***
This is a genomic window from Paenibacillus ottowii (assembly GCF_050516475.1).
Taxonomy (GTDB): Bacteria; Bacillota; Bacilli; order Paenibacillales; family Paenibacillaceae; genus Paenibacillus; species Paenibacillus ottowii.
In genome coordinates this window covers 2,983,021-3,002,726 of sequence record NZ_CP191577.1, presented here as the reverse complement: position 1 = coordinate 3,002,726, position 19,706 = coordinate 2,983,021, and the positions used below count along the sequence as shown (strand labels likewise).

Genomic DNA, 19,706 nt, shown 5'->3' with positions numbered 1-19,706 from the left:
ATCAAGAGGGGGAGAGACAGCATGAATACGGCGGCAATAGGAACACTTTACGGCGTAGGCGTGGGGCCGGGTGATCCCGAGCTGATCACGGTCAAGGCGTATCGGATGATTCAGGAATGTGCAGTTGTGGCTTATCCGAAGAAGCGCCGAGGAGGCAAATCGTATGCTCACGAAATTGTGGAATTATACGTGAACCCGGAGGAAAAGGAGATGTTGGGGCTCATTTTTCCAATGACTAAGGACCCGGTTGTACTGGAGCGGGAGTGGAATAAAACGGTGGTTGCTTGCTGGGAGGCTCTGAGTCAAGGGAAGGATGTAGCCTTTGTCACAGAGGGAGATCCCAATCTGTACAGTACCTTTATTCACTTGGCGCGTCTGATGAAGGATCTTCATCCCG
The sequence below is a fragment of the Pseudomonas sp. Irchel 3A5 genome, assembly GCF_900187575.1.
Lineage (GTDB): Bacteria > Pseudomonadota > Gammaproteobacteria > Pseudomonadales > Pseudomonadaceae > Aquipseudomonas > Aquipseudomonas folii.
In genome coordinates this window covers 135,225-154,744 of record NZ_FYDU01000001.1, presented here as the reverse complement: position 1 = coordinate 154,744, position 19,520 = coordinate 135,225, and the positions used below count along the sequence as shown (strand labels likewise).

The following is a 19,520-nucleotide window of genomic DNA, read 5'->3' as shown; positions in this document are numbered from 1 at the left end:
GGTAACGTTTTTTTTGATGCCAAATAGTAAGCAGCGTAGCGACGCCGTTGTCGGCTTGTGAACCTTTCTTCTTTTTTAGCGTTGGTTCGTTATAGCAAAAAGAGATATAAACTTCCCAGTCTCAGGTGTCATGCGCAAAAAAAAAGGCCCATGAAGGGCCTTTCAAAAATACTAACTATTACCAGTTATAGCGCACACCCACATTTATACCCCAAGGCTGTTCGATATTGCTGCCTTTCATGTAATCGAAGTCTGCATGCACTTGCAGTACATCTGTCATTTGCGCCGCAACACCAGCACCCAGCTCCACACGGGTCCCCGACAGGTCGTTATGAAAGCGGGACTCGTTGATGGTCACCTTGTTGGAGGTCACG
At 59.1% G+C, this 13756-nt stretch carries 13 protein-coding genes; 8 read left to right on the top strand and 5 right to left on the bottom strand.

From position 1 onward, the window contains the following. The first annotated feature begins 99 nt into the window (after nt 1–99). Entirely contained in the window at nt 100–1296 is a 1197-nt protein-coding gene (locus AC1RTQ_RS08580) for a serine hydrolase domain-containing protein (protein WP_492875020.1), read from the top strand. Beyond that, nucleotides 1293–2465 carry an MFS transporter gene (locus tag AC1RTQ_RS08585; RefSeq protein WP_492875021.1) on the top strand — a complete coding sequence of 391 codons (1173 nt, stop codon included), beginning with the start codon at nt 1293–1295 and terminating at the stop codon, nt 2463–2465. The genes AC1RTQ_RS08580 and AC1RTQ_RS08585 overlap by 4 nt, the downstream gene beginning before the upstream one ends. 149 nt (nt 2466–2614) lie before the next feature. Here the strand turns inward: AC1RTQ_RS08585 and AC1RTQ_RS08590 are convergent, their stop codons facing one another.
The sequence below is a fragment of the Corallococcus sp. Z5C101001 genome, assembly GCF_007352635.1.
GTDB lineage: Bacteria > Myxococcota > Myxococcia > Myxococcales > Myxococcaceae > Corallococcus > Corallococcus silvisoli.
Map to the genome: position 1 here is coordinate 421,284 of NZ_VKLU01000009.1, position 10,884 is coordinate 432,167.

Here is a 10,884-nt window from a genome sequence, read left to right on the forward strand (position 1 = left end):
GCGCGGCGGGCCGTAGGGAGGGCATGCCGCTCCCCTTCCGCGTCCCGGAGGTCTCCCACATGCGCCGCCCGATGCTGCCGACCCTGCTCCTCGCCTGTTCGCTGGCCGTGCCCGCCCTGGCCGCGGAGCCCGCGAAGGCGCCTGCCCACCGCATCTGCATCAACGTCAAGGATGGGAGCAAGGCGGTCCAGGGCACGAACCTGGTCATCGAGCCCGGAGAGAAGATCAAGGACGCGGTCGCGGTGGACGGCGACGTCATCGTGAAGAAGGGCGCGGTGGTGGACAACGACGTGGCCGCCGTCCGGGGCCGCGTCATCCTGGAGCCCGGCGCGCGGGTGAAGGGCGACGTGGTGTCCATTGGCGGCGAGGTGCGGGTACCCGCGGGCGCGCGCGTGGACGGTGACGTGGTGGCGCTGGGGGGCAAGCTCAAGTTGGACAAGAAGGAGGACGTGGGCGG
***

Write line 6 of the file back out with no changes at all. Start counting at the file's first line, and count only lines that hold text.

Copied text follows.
The sequence below is a fragment of the Pseudomonas sp. Irchel 3A5 genome, assembly GCF_900187575.1.